We won’t spend too much time dissecting Insilico’s latest achievement, as that’s already gotten plenty of press. You can find a good deep dive into the paper and its significance by Margaretta Colangelo, a managing partner at Deep Knowledge Ventures, which made some of the first investments in the company about five years ago. It wasn’t just the fact that Insilico Medicine’s new AI platform, called Generative Tensorial Reinforcement Learning (GENTRL), accomplished the feat of designing and validating a drug in such a short timeframe. It was also the first time anyone had combined two AI techniques known as generative adversarial networks (GANs) and generative reinforcement learning for drug discovery. Both Colangelo and Zhavoronkov refer to the achievement as pharma’s AlphaGo moment, referring to Google DeepMind’s defeat of a professional Go player.
Zhavoronkov first presented the paper at a conference in Basal, Switzerland, hometown to two of big pharma’s biggest players – Roche and Novartis. The choice of venue was obviously intentional, as Insilico has actively sought the spotlight since it was founded in 2014 in order to prove the value of AI to improve human health and quality of life. In 2015, for example, a group of Zhavoronkov’s students and colleagues founded, Youth Laboratories, listing him as an adviser. It was a machine vision company that focused on aging and skin health which made headlines in 2016 for hosting an online beauty contest, Beauty.AI, that was judged solely by machines – and attracted a bit of controversy for picking mostly fair-skinned people. That led to yet another project, Diversity.AI, an effort to use machine learning to make sure we all have an equal opportunity to be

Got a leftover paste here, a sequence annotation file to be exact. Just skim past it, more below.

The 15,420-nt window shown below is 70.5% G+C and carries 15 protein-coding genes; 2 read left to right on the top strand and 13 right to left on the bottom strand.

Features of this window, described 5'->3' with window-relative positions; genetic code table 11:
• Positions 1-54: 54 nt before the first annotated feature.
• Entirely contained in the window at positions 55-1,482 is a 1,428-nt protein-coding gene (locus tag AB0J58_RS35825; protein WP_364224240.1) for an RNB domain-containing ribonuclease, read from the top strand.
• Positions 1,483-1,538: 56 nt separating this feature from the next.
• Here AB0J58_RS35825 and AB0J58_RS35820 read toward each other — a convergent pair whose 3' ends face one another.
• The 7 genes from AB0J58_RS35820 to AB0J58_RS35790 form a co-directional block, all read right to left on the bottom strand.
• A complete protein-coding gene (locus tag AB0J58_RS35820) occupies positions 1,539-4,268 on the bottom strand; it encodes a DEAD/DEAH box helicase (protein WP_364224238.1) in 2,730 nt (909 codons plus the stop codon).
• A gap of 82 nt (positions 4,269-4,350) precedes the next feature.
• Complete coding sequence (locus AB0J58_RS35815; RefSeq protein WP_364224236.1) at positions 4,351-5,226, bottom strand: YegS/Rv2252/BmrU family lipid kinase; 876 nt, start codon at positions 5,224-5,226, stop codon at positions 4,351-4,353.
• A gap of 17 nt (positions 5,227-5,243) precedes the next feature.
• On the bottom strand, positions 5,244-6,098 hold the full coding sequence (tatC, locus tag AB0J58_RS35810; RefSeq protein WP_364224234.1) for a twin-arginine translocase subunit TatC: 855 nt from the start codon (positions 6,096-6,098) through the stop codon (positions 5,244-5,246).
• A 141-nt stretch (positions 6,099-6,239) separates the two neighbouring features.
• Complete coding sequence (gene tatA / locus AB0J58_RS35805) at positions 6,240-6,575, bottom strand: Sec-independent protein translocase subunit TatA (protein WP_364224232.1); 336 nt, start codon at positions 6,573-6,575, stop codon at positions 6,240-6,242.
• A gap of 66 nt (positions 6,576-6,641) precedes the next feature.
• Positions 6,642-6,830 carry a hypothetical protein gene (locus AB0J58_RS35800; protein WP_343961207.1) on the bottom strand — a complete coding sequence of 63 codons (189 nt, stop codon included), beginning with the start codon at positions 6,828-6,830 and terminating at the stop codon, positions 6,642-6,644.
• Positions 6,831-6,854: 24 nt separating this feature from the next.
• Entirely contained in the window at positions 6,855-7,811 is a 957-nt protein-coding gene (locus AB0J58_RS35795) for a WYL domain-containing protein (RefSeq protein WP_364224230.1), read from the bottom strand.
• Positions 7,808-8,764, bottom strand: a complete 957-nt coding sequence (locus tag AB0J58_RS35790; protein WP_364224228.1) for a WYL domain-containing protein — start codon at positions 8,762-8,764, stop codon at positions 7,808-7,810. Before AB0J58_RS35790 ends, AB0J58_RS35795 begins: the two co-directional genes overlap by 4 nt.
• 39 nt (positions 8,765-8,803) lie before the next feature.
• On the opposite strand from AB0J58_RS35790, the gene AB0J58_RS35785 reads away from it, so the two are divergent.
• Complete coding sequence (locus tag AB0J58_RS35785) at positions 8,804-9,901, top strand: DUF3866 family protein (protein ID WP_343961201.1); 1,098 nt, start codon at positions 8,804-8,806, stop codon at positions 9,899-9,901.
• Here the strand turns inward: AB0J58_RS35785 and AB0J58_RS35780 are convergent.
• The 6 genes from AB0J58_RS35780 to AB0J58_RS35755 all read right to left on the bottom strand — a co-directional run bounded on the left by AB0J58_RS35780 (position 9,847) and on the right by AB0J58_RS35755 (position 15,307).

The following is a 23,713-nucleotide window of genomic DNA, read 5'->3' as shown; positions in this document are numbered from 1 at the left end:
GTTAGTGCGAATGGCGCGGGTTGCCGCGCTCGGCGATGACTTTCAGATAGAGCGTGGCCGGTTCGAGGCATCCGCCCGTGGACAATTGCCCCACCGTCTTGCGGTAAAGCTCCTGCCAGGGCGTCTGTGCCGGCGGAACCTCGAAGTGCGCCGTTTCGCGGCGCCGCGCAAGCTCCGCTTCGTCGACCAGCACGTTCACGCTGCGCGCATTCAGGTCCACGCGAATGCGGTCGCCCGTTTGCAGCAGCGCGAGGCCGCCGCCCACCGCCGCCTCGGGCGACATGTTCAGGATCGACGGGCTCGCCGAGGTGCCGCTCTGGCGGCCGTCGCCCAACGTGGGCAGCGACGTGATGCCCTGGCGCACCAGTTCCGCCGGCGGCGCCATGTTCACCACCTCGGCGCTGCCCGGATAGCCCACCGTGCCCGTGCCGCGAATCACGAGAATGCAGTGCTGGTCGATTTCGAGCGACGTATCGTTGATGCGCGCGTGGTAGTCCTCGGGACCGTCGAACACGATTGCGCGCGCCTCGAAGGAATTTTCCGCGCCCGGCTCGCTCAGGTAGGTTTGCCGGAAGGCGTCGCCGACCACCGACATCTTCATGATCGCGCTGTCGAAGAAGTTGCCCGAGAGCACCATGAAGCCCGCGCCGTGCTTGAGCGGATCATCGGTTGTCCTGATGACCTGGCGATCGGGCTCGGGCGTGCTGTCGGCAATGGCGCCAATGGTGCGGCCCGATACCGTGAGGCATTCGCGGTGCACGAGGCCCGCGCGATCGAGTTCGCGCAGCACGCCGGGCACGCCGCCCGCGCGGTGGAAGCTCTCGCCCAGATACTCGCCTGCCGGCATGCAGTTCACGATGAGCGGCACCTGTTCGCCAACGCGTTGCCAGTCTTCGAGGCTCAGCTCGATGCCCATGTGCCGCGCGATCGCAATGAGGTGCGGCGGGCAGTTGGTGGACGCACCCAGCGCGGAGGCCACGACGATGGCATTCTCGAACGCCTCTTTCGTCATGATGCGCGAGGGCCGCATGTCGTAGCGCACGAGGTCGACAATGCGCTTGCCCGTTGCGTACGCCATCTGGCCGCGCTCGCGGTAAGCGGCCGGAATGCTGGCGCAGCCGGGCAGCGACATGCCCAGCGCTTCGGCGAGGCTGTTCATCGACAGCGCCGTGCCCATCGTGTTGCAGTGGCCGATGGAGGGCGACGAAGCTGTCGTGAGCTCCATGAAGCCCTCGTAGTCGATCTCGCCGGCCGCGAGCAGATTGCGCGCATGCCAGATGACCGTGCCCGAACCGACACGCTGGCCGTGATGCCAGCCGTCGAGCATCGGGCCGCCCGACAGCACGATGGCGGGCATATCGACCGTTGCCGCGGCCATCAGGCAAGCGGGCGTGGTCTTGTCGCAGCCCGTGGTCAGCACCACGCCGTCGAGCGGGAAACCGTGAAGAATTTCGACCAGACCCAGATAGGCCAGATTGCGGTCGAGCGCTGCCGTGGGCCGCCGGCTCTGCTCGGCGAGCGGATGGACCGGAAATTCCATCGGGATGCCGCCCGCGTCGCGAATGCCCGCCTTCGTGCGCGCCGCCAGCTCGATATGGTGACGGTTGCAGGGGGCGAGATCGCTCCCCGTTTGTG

spied on marketed to. Last year, the company was named to CB Insights prestigious AI 100 list.
A Moonshot Challenge
But back to Insilico’s primary focus: defeating age-related disease. Zhavoronkov believes his company’s AI platform has advanced to the point where it could automate drug pipeline development from end to end and produce a marketable drug within 24 months or less – with the right kind of backing. So while its efforts have focused on pre-clinical activities like identifying drug targets and developing therapeutic molecules around those specific disease targets, Insilico’s AI also boasts predictive powers.